Some days are heavy with golden possibility, and summer sweetness -- laden with indelible memories even before we wake up. While often we expect these days to be those marked on our calendars months ahead, more often the most impressionable moments are those that surprise us with their simplicity, connect us to our most human center and allow us to be still in that precious spot.
Because the ebb and flow of memories being stored and being forgotten is subconscious, we often take the complex filing system for granted. It is hard to examine closely or honor that which is so automatic in our daily lives and so our memory functions something like a child walking along the beach. She may pick up a hundred rocks and shells along the expanse of the beach, but we never know which ones will be discarded into the surf and which held tight in a sandy hand, brought home, set on a bedside table for years to come.
Upon reflection I have found it is harder to remember the big events: the wedding, the funeral, the birthday, the big trip, than it is to recall with vivid detail those unexpected memories: Chris and are sitting in a small room in our first apartment. We are listening to the same cassette tape song ("Runaway Train" by Soul Asylum) again and again to try to discern the lyrics for a high school English class activity the next day. Play. Stop. Rewind. Play. My foot is touching his calf. It’s a hot Saturday in May. We rewind, talk out the line, "is it fire flower or firefly without any light?" And press play again. There is nothing beyond the small room, the song, the heat. It is everything and nothing.
We have nowhere else to be.
In our quests to live big exciting lives, sometimes we forget that simple pleasures truly are the secret to being present in the sweetness of a moment.
I was reminded of this twice last summer, by two women who came to the farm with their daughters.
The first sat in a rocking chair by the fence. It was a quiet day at the farm, so I stopped whatever I was doing to bring a newborn kid over, set the baby in the woman’s lap, then sat down next to them. Mostly I was eager for a bit of a break from carrying water, mowing, whatever the busy tasks of that day were. Immediately it became clear that the mother had alzheimer's. The daughter who knelt at her knee gently guided her mother through the experience.
“Is that a nice goat?" she asked the women.
“Yes" the woman said stroking the goat’s small back with her thumb. Often the woman’s answers did not match the daughters questions, but were instead an enthusiastic jumble of phrases which mimicked the rise and fall of a sentence without the coherance of an idea. It was both fascinating and painful to listen to. I admired the daughter’s bravery. She was outwardly serene and infinitely patient.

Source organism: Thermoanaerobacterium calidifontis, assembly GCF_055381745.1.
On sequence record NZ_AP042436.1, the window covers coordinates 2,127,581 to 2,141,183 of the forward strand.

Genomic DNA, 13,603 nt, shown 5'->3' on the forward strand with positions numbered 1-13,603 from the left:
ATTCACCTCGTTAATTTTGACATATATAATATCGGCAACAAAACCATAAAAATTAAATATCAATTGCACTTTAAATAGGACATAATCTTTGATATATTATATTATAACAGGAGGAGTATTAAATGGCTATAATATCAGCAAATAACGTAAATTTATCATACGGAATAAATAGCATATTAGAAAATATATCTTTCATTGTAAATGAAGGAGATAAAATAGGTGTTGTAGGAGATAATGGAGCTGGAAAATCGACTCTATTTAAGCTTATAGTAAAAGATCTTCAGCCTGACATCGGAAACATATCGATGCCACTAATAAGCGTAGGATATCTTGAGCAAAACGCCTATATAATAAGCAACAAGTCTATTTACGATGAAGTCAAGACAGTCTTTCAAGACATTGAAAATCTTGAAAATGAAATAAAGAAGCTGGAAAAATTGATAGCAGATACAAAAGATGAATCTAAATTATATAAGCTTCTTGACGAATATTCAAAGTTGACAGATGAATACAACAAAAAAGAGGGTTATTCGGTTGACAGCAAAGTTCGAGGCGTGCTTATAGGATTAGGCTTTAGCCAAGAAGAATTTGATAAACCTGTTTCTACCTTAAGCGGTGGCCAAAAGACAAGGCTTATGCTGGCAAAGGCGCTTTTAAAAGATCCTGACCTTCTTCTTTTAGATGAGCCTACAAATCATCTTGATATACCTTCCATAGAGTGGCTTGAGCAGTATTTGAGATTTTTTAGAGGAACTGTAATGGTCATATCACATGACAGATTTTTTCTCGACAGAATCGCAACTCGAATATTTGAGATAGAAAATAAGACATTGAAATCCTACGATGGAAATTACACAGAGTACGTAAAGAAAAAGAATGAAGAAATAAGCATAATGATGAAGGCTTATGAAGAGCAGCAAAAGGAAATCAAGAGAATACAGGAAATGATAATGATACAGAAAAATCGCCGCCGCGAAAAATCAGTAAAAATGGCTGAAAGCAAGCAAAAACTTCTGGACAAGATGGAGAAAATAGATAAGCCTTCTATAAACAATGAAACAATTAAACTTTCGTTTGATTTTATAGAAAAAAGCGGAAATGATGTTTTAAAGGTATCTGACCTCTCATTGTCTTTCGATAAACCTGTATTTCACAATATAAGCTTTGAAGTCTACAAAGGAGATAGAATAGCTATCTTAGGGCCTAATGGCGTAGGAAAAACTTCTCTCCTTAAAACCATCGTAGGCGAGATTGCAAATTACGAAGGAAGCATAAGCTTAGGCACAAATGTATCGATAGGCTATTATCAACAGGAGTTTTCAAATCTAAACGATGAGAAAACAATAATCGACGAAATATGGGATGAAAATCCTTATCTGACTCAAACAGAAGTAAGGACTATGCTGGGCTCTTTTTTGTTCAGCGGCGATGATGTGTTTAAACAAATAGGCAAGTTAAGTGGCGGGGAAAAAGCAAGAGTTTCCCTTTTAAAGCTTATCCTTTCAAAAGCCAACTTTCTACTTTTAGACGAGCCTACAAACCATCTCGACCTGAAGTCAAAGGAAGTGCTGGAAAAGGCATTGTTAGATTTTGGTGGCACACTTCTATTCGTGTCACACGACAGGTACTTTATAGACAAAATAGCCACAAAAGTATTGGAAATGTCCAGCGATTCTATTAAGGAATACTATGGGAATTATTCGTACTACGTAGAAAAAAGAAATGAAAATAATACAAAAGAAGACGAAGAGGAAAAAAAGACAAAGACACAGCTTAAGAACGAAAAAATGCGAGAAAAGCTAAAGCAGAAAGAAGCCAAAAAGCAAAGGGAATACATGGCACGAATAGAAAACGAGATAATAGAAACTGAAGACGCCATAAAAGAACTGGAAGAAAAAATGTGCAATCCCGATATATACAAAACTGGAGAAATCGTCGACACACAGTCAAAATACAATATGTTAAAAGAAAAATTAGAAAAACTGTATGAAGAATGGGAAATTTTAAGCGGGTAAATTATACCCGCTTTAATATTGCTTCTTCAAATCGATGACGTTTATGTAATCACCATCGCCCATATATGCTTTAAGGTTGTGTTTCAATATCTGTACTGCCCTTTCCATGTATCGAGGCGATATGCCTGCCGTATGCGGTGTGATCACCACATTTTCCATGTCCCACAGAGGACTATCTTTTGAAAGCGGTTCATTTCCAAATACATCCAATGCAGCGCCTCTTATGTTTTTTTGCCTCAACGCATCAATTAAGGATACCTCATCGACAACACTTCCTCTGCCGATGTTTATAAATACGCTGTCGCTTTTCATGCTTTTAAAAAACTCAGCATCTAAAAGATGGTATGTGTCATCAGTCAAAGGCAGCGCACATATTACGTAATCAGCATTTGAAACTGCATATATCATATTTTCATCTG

“This goat’s name is Benjamin," I told the woman. The daughter gasped looking at her mother’s face for a light of recognition. There was none, but there was an easy companionship, a quietness that was almost palpable forming between the goat and the older woman. The goat had relaxed against her body, and the woman who had been a bit jumpy as she settled in, was now quiet in the sunlight, her fingers quiet on the goat.
“That was my dad’s name, her husband’s name,” the daughter said tears welling up in her eyes. I too cried for the loss, the light, the beautiful synchronicity of the the moment and none of us spoke for a good long time.
“The only place I need to be right now is here,” the older woman then said. The daughter had clearly heard this phrase before, maybe she had practiced it with her mom in times of irritability or worry over fading memories. Maybe a nurse had delivered the mantra repeatedly, but to me it felt like a benediction.
The only place we need to be is right here.
No past. No worry about the present being something fabulous. No future.
The only place we need to be is right here.
A few weeks later, a second daughter brought her mother to the farm. It was a busy day, but she sat in the same white rocking chair beside the goat pen in the sun. Chris placed a goat in her hands. The woman was beautiful, white hair and elegant bearing easily recalled the woman she was in her twenties. The daughter was radiant in her good energy and love for her mother. People came and went. The farm was a blur of activity and I can’t remember when the pair finally got up and left, but was sorry to see the chair empty, somehow knew that the energy that had settled there had been something special.
Months later the daughter came to a felting class at the farm and told me that early after her mother’s diagnosis with alzheimer's she had lost the ability to speak. Only very seldom did she utter words. She explained her delight when that afternoon as they were walking down the long farm driveway, her mother, suddenly noticing empty hands had said clearly and out of the blue, “Where’s my goat?”
I had no words in response, but was so quietly touched but the gift of her story.
How often do we take for granted these simple connections, or fail to really listen to those voices we treasure in the rush for more? How interesting to me that it took two women, losing their memories to remind me to treasure my own and to trust that it is often when we are doing less, that we are connecting more.